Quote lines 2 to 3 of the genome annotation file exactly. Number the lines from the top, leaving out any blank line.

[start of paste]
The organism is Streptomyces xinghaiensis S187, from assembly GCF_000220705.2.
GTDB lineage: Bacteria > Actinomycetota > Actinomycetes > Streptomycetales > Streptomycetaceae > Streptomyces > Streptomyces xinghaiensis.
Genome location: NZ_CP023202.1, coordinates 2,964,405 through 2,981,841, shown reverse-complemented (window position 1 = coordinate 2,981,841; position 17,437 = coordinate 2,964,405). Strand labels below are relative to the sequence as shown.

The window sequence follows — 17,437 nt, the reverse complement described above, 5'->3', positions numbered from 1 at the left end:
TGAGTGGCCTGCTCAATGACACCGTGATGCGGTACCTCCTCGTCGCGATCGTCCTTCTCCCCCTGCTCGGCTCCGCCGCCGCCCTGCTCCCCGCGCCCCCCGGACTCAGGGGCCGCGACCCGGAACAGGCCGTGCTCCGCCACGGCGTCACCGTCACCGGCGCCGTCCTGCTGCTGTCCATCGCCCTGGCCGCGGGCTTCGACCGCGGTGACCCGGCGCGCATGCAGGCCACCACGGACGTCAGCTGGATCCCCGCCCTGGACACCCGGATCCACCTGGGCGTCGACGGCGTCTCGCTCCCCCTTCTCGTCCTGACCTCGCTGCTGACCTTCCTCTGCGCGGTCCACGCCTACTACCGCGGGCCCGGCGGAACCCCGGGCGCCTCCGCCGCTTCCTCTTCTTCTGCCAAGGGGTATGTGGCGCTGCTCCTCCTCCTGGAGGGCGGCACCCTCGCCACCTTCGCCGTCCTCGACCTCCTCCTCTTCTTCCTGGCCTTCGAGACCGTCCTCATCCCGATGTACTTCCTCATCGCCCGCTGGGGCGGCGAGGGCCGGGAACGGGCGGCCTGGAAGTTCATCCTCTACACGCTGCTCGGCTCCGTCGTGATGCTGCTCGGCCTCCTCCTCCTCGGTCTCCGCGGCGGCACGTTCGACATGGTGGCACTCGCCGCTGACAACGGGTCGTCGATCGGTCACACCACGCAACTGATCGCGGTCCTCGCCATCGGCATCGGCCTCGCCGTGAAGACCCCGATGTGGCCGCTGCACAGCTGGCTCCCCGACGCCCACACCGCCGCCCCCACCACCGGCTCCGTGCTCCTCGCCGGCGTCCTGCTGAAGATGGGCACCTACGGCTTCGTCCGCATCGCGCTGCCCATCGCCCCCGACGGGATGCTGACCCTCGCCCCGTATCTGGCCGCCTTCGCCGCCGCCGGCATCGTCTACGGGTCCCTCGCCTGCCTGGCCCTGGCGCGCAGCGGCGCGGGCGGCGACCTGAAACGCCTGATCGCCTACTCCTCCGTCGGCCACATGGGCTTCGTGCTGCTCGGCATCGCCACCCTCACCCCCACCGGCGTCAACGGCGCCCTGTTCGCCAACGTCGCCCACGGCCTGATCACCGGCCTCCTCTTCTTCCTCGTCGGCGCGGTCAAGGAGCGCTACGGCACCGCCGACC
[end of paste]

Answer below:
GTDB lineage: Bacteria > Actinomycetota > Actinomycetes > Streptomycetales > Streptomycetaceae > Streptomyces > Streptomyces xinghaiensis.
Genome location: NZ_CP023202.1, coordinates 2,964,405 through 2,981,841, shown reverse-complemented (window position 1 = coordinate 2,981,841; position 17,437 = coordinate 2,964,405). Strand labels below are relative to the sequence as shown.